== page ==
IELTS Training Bangalore for Writing test pattern
This segment on preparation for IELTS Training Bangalore for Writing will focus on the four components of the IELTS Training Bangalore for Writing test, namely – Listening, Reading, Speaking & Writing and brief about the pattern of each of these four components. The Listening, Reading and Writing tests are conducted on the same day while the Speaking test can be taken up to seven days after or before the other three tests. The order in which these tests are conducted is listening, reading and finally writing. There is no break between these three tests.
The following segment highlights various aspects of a IELTS Training Bangalore for Writing Test.
In a Writing Test, the time allotted is 60 minutes to answer the questions. Since the candidate has to directly write the answers in the answer sheet, he or she is NOT provided with any additional or extra time. Since Task 2 holds double the weightage compared to Task 1 in terms of writing score, it is advisable to complete the Task 1 in 20 minutes and Task 2 in 40 minutes.
There are 2 writing tasks given in both IELTS Academic as well as General Training. The candidate needs to write at least 150 words to complete Task 1 and at least 250 words to complete Task 2.
In Task 1, the candidate is provided with some figures in the form of a diagram, table, chart or graph and is asked to illustrate, summarise or describe the data in his or her own words. The candidate is asked to explain the information, describe the various steps of a procedure, what is the mechanism of a particular thing or explain an entity.
In Task 2, the candidate is asked to write an essay in response to an argument or a line of thinking or problem or social issue. The questions raised are of common interest, suitable for and easily understood by candidates who wish to pursue undergraduate or postgraduate education or go for a professional registration.
It is for the common interest of the candidates to write the answers for Task 1 and Task 2 writing test in an academic and semi-formal style.
General Training Writing
In Task 1, the candidate is given a situation where-in he or she has to write a letter requesting for the information or describing his or her circumstances. The format of the letter writing could be informal or semi-formal in style.
In Task 2, the candidate has to write an essay in response to an argument or a line of thinking or problem or social issue. The main difference between the Task 2 essay in General Training and that in Academic is that in General Training, the essay can be a bit more personal in format. Topics given are of common interest.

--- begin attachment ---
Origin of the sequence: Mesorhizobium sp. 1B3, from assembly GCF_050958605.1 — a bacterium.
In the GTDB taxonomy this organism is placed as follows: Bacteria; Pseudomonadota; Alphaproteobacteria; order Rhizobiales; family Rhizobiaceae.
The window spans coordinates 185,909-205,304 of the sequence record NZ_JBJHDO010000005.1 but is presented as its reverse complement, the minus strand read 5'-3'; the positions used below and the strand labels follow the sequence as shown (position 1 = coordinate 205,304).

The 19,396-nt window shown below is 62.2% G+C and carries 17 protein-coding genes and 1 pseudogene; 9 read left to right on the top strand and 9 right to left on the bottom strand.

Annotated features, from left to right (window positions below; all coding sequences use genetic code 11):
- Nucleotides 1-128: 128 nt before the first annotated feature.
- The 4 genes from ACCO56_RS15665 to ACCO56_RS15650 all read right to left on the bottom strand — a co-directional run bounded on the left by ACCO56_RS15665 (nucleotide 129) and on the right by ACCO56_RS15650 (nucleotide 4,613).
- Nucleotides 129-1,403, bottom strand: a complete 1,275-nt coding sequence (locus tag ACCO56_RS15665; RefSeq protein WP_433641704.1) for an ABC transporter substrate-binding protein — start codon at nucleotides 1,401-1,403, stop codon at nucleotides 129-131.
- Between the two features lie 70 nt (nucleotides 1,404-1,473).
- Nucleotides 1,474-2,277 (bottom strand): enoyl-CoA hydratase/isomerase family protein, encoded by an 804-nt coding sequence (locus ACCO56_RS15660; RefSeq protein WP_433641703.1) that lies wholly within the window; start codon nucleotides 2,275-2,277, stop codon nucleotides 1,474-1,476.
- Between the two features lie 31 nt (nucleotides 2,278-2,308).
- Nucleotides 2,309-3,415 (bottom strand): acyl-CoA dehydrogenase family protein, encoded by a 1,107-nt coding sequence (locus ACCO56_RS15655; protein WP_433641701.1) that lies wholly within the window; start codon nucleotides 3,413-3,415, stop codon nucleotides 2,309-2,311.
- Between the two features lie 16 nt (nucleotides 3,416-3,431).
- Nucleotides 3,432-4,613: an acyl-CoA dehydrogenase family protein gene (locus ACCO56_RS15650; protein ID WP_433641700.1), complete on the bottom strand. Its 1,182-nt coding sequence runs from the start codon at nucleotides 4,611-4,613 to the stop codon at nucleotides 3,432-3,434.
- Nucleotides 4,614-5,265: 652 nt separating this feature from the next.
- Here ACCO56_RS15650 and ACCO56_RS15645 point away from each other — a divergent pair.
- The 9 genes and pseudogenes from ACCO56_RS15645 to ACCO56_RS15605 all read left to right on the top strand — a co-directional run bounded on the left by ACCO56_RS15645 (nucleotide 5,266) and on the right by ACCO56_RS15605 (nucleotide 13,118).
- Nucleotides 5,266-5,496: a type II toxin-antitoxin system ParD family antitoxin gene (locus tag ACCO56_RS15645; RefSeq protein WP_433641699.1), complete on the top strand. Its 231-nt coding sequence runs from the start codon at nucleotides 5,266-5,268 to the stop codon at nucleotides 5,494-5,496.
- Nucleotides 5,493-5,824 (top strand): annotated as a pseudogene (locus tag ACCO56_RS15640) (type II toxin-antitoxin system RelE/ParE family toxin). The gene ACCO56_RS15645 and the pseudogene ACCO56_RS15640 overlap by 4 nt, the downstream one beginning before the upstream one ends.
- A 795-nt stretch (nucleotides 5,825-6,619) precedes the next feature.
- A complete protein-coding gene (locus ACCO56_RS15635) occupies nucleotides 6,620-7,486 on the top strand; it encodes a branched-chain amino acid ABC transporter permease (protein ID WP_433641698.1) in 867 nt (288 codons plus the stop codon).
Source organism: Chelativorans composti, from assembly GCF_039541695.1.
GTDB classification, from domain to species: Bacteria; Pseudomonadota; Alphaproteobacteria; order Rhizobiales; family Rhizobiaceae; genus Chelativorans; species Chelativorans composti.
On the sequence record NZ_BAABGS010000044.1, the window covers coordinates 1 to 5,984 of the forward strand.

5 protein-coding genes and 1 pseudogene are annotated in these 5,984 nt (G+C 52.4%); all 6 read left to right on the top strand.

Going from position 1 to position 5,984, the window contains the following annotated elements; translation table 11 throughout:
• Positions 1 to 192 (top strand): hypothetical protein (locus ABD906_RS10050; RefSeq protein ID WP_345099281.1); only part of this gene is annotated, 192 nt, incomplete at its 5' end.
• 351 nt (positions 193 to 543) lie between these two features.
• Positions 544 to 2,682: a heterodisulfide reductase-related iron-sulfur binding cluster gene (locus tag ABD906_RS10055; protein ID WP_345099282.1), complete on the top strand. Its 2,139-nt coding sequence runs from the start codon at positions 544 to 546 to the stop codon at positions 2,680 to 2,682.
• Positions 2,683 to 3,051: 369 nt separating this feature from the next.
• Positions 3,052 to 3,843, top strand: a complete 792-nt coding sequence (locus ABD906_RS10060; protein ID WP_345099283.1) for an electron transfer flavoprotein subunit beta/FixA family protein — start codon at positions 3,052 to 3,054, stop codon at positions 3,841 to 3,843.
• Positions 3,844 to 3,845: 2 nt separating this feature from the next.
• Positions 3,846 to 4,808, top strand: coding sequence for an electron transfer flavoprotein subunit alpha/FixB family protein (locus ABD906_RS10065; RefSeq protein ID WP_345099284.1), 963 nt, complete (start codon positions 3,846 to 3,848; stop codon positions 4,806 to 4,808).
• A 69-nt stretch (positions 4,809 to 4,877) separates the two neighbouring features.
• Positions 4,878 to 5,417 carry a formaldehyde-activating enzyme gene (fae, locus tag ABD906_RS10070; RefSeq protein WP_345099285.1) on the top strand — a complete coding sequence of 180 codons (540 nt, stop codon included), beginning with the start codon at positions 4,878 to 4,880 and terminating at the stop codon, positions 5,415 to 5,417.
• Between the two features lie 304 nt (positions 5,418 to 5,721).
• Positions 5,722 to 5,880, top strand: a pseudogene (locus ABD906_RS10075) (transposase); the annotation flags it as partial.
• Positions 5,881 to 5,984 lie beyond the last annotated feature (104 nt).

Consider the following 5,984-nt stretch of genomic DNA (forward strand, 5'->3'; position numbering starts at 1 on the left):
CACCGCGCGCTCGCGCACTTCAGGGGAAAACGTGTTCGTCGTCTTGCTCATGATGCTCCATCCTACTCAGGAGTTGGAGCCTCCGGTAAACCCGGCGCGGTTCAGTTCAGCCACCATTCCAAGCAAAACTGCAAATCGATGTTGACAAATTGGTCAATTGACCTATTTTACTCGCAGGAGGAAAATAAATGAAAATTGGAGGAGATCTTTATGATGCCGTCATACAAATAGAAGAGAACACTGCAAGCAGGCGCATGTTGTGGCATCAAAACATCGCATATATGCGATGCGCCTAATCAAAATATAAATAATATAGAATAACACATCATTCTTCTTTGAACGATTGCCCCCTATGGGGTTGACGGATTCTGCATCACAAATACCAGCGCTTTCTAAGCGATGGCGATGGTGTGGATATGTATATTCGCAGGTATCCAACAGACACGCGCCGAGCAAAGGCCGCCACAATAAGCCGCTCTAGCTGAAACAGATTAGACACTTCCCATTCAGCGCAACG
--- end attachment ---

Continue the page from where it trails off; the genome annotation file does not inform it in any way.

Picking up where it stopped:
A broad range of candidate’s skills are tested in the Writing test. In both the writing tasks, a candidate is assessed for his or her ability to write an answer which is suitable in terms of:
- Organisation of views
- Precision and variety of vocabulary and grammar used including:
- Comprehending the core of topic
- Understanding of main objective of the topic
- Ability to draw conclusions and summarise the topic
- Ability to infer writer’s thoughts, vision and aim
In Task 1, a candidate is tested for his or her ability to arrange, classify and compare information; to explain the steps of an activity or procedure; to explain an entity or chain of events; to describe mechanism of how an object works.
In Task 2, a candidate is tested for his or her ability to provide a resolution to an issue; to give and justify a view; to compare and distinguish evidence, opinions and inferences; to assess and challenge a notion, evidence or a thought.
General Training Writing
In Task 1, a candidate is tested for his or her ability to engage in individual communication via mail or message in order to:
- Draw inference and offer general factual data
- Communicate needs, requirements, likes and dislikes
- Articulate views and complaints
In Task 2, a candidate is tested for his or her ability to provide common factual data; to mark-out an issue or a problem and present a resolution for same; to compare and distinguish evidence, opinions and inferences; to assess and challenge a notion, evidence or a thought.
The candidate is assessed for his or her performance on each of the 2 tasks by recognised and certified IELTS examiners as per the IELTS Writing test assessment criteria (For Example, Lexical Resource, Task Achievement, Coherence and Cohesion, Grammatical Range and Precision). Task 2 holds double the weightage compared to Task 1 in terms of writing score. Scores are awarded in whole as well as half bands (For example, 7 & 7.5).